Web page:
5) Immunogenicity of EPI immunisations in HIV-infected children in Africa (Coordination: L. Baril, I. Gouandjika, M.C. Teijokem).

This project aims at assessing the response to vaccines used in the EPI among HIV-infected children compared to non-infected children in Sub-Saharan Africa. The project is done in collaboration with the Centre Pasteur du Cameroun and the Institut Pasteur de Bangui. Results have shown a lower response to all vaccines in children infected with HIV, suggesting that the immunisation schedule may need strengthening in these children. Longitudinal follow-up of infected children is considered to confirm these results (conditional on additional funding).

6) Response to HAART among HIV-infected patients in Cambodia (A. Fontanet et Y. Madec)

This project is carried out in collaboration with Médecins Sans Frontières (MSF) and Epicentre. It uses data from the treatment program run by MSF for HIV-infected patients in Phnom Penh, Cambodia. The analysis of data from the patients' cohort allows an assessment of the efficacy of HAART in developing countries.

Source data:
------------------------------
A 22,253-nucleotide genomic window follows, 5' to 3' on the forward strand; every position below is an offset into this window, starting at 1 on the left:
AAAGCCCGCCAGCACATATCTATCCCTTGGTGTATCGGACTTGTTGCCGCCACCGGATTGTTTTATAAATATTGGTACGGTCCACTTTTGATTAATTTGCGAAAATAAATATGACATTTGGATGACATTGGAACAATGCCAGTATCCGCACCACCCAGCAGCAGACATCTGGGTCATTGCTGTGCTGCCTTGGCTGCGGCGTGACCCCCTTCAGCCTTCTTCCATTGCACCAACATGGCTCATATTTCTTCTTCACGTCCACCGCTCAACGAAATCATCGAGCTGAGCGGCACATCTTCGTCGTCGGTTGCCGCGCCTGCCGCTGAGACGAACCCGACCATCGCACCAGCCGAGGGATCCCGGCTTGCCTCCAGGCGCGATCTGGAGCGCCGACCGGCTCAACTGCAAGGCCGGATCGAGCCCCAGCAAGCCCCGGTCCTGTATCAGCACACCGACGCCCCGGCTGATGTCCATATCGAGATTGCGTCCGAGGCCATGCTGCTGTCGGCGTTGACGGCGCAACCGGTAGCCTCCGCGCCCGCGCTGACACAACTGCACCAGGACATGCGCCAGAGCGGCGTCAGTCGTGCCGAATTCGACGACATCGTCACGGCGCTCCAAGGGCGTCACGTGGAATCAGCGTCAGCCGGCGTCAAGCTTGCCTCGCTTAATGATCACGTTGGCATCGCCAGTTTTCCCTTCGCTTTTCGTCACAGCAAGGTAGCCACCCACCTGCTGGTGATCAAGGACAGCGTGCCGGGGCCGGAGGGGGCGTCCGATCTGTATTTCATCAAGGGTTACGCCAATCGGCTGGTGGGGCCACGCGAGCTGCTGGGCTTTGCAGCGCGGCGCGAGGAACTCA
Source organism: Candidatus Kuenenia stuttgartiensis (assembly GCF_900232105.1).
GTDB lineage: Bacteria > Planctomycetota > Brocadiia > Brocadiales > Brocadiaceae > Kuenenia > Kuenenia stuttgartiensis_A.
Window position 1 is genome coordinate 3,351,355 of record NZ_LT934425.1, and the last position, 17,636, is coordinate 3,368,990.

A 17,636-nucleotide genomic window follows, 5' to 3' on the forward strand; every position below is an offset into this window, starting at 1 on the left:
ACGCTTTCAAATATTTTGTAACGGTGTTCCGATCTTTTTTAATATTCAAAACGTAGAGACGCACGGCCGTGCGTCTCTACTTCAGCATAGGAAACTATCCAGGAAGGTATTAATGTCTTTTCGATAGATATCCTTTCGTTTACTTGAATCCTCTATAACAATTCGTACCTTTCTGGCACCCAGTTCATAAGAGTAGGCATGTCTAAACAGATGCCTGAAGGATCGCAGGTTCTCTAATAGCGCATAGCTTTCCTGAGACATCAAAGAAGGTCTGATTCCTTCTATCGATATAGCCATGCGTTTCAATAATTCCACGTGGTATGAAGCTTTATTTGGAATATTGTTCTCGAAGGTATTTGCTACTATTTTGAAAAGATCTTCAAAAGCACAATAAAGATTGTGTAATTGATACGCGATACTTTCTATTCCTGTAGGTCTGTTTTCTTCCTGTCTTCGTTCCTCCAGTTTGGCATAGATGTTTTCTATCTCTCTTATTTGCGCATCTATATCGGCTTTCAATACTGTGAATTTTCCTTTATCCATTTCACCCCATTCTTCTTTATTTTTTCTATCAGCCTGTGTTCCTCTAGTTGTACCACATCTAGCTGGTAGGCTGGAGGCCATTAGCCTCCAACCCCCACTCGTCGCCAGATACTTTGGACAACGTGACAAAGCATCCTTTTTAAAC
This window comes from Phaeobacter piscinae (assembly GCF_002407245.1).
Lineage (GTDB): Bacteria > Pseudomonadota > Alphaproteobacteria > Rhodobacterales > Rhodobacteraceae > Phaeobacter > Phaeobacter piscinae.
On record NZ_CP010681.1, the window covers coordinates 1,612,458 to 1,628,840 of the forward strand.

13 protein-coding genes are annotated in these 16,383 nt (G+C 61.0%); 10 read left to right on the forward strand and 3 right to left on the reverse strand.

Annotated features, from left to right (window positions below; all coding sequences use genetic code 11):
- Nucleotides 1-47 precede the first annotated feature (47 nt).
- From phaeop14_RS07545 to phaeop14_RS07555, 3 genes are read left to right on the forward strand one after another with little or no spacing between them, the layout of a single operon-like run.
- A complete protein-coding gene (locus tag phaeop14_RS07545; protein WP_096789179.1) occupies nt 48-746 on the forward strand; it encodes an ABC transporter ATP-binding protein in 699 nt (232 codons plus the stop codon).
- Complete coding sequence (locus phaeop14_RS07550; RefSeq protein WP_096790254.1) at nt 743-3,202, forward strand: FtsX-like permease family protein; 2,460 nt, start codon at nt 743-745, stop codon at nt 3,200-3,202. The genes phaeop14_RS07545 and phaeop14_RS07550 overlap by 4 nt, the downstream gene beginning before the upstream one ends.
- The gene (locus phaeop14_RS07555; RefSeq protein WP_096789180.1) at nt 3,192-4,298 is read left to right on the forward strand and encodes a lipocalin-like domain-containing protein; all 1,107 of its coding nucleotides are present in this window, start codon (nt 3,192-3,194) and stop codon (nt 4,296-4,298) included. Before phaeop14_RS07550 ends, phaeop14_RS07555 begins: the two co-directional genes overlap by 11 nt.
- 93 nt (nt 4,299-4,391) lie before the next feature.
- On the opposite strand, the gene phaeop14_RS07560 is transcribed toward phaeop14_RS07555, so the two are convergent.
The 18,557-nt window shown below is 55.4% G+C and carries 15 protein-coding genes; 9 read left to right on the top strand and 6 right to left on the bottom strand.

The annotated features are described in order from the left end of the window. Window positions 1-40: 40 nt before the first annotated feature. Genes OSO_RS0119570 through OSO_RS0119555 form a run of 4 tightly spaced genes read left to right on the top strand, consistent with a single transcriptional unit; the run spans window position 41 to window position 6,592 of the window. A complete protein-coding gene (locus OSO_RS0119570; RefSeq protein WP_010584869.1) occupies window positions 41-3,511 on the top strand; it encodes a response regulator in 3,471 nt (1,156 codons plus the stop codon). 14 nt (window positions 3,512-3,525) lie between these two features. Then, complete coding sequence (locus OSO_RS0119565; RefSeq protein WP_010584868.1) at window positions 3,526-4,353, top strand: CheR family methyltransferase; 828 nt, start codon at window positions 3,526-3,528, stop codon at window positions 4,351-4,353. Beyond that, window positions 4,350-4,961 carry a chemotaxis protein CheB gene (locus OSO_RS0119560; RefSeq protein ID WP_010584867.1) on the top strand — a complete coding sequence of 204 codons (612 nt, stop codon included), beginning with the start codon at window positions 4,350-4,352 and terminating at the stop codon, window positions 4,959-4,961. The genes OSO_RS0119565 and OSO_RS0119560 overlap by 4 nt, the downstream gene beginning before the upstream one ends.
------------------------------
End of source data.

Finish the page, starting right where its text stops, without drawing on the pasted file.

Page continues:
7) HIV epidemic modelling in South Africa (M. Garenne, P. Leclerc and A Matthews).

Sub-saharan African countries account for 80% of HIV mortality in the world. In some areas of the South of Africa, close to 50% of women aged 25 years are infected. Such prevalence rates are not compatible with available knowledge on HIV transmission rates and data on number of sexual partners among these women. Innovative modelling strategies will be tested to reproduce the HIV epidemiological profile observed in these areas.

Keywords: epidemiology, clinical research, developing countries, HIV, HCV, HBV, SARS, dengue

Activity Reports 2005 - Institut Pasteur